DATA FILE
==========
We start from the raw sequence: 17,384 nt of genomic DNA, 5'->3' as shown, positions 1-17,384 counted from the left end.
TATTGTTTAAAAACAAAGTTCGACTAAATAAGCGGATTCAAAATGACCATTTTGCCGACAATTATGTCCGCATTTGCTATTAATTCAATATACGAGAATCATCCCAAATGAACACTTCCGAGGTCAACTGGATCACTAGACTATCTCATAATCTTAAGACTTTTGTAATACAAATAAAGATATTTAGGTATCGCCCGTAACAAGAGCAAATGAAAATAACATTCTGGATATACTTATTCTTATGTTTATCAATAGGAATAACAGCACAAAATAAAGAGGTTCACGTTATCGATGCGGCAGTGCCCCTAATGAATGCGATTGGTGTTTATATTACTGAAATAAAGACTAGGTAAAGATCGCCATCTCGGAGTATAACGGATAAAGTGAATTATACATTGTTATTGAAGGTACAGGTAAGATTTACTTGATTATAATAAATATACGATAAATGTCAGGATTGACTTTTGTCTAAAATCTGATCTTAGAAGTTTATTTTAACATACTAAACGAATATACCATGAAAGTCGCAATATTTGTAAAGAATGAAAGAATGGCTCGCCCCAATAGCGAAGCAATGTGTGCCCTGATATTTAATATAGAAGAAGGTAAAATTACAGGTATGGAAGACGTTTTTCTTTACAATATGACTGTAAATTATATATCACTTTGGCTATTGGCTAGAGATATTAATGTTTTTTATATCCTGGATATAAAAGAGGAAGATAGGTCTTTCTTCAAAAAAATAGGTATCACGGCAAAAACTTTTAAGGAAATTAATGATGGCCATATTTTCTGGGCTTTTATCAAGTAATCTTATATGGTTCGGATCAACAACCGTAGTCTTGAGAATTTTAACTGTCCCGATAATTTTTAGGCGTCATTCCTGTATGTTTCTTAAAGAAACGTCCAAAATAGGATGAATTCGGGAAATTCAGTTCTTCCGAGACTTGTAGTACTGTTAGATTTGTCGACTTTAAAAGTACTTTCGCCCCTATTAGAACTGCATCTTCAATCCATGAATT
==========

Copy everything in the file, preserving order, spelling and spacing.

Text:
We start from the raw sequence: 17,384 nt of genomic DNA, 5'->3' as shown, positions 1-17,384 counted from the left end.
TATTGTTTAAAAACAAAGTTCGACTAAATAAGCGGATTCAAAATGACCATTTTGCCGACAATTATGTCCGCATTTGCTATTAATTCAATATACGAGAATCATCCCAAATGAACACTTCCGAGGTCAACTGGATCACTAGACTATCTCATAATCTTAAGACTTTTGTAATACAAATAAAGATATTTAGGTATCGCCCGTAACAAGAGCAAATGAAAATAACATTCTGGATATACTTATTCTTATGTTTATCAATAGGAATAACAGCACAAAATAAAGAGGTTCACGTTATCGATGCGGCAGTGCCCCTAATGAATGCGATTGGTGTTTATATTACTGAAATAAAGACTAGGTAAAGATCGCCATCTCGGAGTATAACGGATAAAGTGAATTATACATTGTTATTGAAGGTACAGGTAAGATTTACTTGATTATAATAAATATACGATAAATGTCAGGATTGACTTTTGTCTAAAATCTGATCTTAGAAGTTTATTTTAACATACTAAACGAATATACCATGAAAGTCGCAATATTTGTAAAGAATGAAAGAATGGCTCGCCCCAATAGCGAAGCAATGTGTGCCCTGATATTTAATATAGAAGAAGGTAAAATTACAGGTATGGAAGACGTTTTTCTTTACAATATGACTGTAAATTATATATCACTTTGGCTATTGGCTAGAGATATTAATGTTTTTTATATCCTGGATATAAAAGAGGAAGATAGGTCTTTCTTCAAAAAAATAGGTATCACGGCAAAAACTTTTAAGGAAATTAATGATGGCCATATTTTCTGGGCTTTTATCAAGTAATCTTATATGGTTCGGATCAACAACCGTAGTCTTGAGAATTTTAACTGTCCCGATAATTTTTAGGCGTCATTCCTGTATGTTTCTTAAAGAAACGTCCAAAATAGGATGAATTCGGGAAATTCAGTTCTTCCGAGACTTGTAGTACTGTTAGATTTGTCGACTTTAAAAGTACTTTCGCCCCTATTAGAACTGCATCTTCAATCCATGAATT